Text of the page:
Born and raised in Montreal, Canada, Vivien first became involved with the stock market in 2006, when she started working for RBC Dominion Securities, the Royal Bank of Canada’s full-service brokerage firm. It was at RBC DS that Vivien gained an understanding of commodity investing and became intrigued with how the markets move in direct correlation with the economy.
In 2007, Vivien graduated from Concordia University with a Bachelor of Arts specializing in English Literature. She later enrolled in the Writing and Communications program at Simon Fraser University. Vivien volunteered with the Investing News Network in the spring of 2010, and interned for Momentum Magazine in Vancouver. In the fall of 2010, Vivien began working for the Investing News Network in an official capacity as an assistant editor, where she is constantly learning more about the commodity markets. In the summer of 2011, Vivien was awarded a Certificate in Editing from Simon Fraser University.
Not all the shale plays are created equal, and one in particular is bucking the trend with robust economics and company share prices that show it. But is it too late to buy in? Fund Manager Josh Young doesn’t think so, and he sat down with The Energy Report to discuss the hottest (and coldest) North American shale plays. Read on to find out where he’s finding bargains that could pay off handsomely.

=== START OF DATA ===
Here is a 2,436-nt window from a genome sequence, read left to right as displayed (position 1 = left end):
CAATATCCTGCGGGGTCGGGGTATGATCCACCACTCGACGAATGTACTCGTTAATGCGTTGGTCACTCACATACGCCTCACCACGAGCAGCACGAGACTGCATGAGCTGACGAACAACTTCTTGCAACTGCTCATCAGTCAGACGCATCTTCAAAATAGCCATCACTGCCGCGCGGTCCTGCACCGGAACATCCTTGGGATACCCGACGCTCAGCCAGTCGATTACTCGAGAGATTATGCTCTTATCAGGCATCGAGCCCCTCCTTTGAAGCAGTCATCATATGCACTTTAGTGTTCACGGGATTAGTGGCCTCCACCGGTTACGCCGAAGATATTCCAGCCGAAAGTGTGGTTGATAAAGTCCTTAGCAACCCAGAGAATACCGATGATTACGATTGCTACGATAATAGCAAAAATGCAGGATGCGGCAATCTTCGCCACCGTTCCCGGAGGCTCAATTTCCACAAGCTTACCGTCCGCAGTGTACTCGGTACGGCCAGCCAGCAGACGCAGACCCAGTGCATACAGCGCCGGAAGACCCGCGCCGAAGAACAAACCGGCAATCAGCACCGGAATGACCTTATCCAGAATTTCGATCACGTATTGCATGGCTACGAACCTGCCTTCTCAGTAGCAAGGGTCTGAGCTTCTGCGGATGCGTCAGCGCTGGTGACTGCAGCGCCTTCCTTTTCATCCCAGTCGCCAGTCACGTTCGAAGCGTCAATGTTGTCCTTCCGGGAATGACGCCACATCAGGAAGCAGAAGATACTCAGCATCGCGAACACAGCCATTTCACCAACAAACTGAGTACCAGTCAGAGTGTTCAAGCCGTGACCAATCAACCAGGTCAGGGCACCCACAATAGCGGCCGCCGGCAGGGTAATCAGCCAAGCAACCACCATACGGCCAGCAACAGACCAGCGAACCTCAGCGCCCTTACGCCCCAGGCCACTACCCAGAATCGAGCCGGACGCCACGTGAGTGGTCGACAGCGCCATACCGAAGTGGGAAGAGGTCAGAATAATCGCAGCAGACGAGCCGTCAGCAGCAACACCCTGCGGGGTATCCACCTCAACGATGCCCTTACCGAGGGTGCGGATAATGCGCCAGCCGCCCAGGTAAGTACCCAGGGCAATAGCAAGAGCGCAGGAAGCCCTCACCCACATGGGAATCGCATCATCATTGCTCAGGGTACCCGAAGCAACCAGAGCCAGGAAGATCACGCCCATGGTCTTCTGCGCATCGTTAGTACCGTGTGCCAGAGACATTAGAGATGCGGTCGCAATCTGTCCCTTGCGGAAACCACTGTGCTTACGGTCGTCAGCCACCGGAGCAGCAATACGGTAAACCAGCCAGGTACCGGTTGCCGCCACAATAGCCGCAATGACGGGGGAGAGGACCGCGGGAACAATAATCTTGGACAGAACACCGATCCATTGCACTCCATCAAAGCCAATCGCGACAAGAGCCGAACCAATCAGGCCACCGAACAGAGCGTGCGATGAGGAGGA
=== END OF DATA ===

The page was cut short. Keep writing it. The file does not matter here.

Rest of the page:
Let’s make one thing clear: There is no magic formula to determine which company will be the next big buyout story. But if there were a formula, it would include variables like asset value, management skill level, risk profile and location, location, location. Today, C. K. Cooper & Co. Analyst Daren Oddenino joins The Energy Report to discuss M&A trends and help us solve for X. One caveat—a company that tempts an international player might leave domestic majors cold.
The global landscape of oil is rapidly changing with “shockwaves” from supply growth in the U.S. due to shale gas, light tight oil as well as the Canadian oil sands extending to “virtually all recess of the global market” said the International Energy Agency.